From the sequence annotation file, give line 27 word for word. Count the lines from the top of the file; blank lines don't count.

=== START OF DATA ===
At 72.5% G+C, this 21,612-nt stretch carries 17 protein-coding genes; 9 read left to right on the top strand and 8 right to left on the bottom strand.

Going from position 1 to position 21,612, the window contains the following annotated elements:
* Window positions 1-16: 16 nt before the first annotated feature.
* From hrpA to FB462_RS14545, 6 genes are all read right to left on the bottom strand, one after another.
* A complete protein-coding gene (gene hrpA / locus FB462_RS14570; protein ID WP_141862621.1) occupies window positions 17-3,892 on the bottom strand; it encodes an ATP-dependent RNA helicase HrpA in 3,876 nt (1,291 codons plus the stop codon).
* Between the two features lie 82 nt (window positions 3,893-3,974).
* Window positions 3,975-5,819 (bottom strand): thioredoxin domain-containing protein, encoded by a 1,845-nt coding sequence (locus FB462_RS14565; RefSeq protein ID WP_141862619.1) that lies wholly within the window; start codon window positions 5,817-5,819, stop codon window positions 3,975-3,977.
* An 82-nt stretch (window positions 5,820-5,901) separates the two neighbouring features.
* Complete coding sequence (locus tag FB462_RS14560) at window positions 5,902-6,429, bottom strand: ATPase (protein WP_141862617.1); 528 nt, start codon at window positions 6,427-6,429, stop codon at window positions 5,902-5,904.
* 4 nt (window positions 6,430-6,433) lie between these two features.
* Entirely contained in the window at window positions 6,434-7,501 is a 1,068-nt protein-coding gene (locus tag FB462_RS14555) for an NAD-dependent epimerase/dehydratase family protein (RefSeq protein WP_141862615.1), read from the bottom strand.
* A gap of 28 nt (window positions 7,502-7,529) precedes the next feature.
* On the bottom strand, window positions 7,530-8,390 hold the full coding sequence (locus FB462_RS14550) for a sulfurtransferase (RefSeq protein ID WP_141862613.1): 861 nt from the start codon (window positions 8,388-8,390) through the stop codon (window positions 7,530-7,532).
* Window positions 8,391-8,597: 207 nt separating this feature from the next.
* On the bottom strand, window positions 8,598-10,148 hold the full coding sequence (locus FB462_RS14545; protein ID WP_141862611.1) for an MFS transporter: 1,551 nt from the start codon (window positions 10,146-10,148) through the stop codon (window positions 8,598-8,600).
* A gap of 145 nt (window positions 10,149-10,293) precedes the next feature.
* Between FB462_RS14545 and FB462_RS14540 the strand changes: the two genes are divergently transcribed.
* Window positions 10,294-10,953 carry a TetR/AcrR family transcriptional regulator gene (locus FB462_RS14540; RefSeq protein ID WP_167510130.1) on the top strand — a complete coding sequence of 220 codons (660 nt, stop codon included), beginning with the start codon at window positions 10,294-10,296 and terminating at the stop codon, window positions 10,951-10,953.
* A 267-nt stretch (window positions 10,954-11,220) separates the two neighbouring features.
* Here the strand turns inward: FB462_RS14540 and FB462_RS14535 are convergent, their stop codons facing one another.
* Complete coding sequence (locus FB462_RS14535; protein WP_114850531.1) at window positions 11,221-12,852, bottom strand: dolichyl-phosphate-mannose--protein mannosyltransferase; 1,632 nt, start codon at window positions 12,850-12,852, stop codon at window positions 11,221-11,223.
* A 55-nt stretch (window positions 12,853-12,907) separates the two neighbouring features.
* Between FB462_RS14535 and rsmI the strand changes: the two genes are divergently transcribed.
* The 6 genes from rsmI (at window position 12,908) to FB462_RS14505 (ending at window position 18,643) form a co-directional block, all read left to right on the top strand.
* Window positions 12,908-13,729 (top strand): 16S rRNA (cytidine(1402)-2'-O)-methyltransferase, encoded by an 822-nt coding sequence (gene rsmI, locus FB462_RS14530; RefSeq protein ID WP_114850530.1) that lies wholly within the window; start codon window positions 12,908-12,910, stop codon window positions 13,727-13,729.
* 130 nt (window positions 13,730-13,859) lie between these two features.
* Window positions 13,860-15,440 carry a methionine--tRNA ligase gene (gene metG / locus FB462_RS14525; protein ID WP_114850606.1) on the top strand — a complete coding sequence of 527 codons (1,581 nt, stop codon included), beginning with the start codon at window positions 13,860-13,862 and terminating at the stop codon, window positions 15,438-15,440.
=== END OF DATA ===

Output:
* Window positions 13,860-15,440 carry a methionine--tRNA ligase gene (gene metG / locus FB462_RS14525; protein ID WP_114850606.1) on the top strand — a complete coding sequence of 527 codons (1,581 nt, stop codon included), beginning with the start codon at window positions 13,860-13,862 and terminating at the stop codon, window positions 15,438-15,440.